Samsung is rumoured to be unveiling its own round smartwatch at MWC in early March (though, technically, the company usually hosts its Unpacked events a few days before, so it will likely be late February). The company announced three smartwatches at MWC last year, but this year’s watch will be very different.
Up until now, Samsung has mostly stuck to square or retangular devices. Though the Gear S was a curved design with rounded corners, it still had four distinct sizes. That could change with a device codenamed Orbis, which apparently be round (like the Moto 360 and the G Watch R from LG) and feature a spinning ring around the outside of the watch face, similar to the dive bezel on a traditional watch.
What wasn’t clear from those early reports was the function of this ring. On Thursday, SamMobile published some information relating to this ring and how it will enhance the functionality of the watch. The site says this information comes via a trusted source and that the rotating dial will allow for a broader spectrum of control outside of the touchscreen.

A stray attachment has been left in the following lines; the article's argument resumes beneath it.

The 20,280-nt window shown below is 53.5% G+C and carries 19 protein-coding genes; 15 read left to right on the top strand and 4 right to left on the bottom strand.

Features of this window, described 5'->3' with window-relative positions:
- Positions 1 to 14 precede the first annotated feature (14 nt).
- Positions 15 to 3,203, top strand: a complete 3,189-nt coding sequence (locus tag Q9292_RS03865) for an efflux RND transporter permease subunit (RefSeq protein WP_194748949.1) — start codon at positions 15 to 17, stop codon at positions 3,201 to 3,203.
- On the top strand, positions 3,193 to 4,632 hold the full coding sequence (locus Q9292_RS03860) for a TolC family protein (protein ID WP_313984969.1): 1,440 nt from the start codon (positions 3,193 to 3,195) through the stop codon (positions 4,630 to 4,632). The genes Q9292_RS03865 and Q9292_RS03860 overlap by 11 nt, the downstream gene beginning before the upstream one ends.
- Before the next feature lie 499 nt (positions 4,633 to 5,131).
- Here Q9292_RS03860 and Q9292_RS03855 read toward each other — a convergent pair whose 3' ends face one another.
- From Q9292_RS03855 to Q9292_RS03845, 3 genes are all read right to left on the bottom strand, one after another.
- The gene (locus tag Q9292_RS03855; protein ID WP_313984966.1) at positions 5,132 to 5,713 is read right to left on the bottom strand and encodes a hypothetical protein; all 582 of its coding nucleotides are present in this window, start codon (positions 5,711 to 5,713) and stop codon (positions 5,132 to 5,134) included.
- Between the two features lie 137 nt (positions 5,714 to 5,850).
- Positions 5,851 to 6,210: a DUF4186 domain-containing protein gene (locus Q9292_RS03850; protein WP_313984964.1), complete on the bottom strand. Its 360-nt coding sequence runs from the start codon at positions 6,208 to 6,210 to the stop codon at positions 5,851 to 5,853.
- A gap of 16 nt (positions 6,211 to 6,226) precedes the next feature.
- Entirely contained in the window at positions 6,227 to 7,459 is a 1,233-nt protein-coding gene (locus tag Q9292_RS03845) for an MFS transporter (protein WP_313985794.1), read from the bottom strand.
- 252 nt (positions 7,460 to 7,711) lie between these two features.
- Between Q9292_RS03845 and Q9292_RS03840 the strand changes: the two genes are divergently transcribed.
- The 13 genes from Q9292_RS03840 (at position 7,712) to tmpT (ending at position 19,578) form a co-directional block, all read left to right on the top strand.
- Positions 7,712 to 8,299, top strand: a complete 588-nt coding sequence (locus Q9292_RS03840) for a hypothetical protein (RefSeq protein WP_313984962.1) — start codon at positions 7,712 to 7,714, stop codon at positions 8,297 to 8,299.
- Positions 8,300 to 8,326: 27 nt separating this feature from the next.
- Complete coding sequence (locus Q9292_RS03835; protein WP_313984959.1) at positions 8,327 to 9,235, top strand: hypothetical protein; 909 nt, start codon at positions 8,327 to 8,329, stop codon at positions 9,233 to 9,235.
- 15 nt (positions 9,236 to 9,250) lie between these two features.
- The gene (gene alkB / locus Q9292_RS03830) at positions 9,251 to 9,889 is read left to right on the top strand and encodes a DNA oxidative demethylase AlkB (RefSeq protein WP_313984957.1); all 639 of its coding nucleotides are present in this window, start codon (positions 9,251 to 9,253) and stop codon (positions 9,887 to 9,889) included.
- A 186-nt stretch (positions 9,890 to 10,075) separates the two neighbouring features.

For instance, though you scan use the touchscreen to browse through recent apps, but you can also cycle through apps by slowly turning the rotary dial to the right while in the recent apps menu. From the home screen, ring rotation will show widgets in use as well as content of widgets and notifications. You can also use it to reject calls, reject and send a preset message, end a call, dismiss alarms, find your connected device, check the weather, and control your music (skip forward or back through tracks).
This is apparently just the beginning of what the ring will allow you to do with your watch. It’s obviously worlds above the purely decorative bezel on the G Watch R (pictured above alongside the Gear S), but it also remedies a lot of the problems people have with finger input on such a small touch screen.
No word yet on whether or not this device will be a Tizen device or if it will run on Android Wear. Only one of Samsung’s six smartwatches have been based on Android Wear. Outside of software, we’ve heard that this watch will also benefit from wireless charging, as opposed to the finicky snap-on cradle we’re used to seeing on Gear watches.